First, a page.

Asking how likely it is for a given population to evolve a given trait is extremely hard to answer. There are two main issues: 1) a definition of the question issue and 2) a knowledge issue. When asking for a probability one always needs to state the a priori knowledge. If everything is known a priori, then there is nothing stochastic (outside quantum physics). So to answer the question one has to decide what we take for granted and what we don't. The second issue is a knowledge issue. We are far from having enough knowledge in protein biophysics (and many other fields) to answer that question. There are so many parameters to take into account. I would expect that creating a third pair of legs would need major changes and therefore one mutation will never be enough in order to develop a third pair of legs. But, no I cannot cite you any reference for this, I am just guessing!

Following the wings example in insects. Insects have had three pairs of wings. While some mutation(s) prevented the expression of the third (the first actually) pair many of the genetic information for this third pair remain in the genotype of insects as they still use it for the two other pairs. Taking advantage of that, Membracidae (treehoppers) developed some features using a similar biochemical pathway than the one used to develop wings. Those structures are used as protection or batesian mimicry.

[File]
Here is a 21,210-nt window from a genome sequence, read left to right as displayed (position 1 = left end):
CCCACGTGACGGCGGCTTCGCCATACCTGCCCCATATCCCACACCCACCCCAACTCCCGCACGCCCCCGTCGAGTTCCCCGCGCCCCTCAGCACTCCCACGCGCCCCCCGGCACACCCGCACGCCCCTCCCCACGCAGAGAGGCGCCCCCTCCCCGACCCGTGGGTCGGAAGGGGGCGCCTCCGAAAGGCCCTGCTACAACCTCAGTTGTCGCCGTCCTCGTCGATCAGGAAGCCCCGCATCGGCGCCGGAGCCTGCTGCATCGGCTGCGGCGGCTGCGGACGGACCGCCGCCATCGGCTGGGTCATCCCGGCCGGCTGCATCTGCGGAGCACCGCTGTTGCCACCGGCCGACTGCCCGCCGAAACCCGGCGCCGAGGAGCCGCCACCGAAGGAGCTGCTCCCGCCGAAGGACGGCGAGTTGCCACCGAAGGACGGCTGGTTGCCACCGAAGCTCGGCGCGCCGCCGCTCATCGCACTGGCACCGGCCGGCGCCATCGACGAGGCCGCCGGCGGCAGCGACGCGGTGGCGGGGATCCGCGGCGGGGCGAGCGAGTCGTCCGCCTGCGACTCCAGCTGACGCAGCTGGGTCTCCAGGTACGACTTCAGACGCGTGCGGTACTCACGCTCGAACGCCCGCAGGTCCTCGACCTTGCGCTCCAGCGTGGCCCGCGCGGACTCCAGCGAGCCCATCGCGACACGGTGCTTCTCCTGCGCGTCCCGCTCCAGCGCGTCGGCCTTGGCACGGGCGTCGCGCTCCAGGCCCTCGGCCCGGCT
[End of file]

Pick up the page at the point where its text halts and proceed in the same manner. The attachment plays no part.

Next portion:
Update 2

Let's imagine that an extremely unlikely series of mutations occur that create some rodent with 6-legs. Let's imagine this rodent with six legs has a larger heart in order to pump blood to these extra legs and it has a brain that is adapted to using six legs and some changes in its nerve cord so that it can control its 3rd pair of legs. Will this rodent have higher reproductive success than other individuals in the population? Well… let's imagine that with its six legs, it can run faster or whatever and has a very high fitness. How would the offspring of a six-leg mother (or father) and a four-leg father (or mother) look like? Will it be able to reproduce? See the issue is that it is hard for such trait to come to existence because 1) it needs many steps (mutations) and 2) it is hard to imagine how it could be selected for. For those reasons, there exist no vertebrates with 6 fully functional legs.

Well, let's assume it does and in consequence, after 200 generations or so, the whole population is only made of 6-legged individuals. Maybe the species got extinct then and no fossil record has ever been found. This is possible. It is not because something has existed that we necessarily find something in the fossil record.

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    $\begingroup$ @anongoodnurse: Depending on your definitions, conjoined twins might provide a counterexample to your assertion. And of course, some mammals have evolved wings, so it seems reasonable to ask why our particular species did not. $\endgroup$ Oct 1, 2014 at 16:05
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    $\begingroup$ @NateEldredge - you're not reading my comments properly. Conjoined twins are a developmental, not genetic, defect, and bat wings are not from a third pair of limbs. $\endgroup$ Oct 1, 2014 at 16:25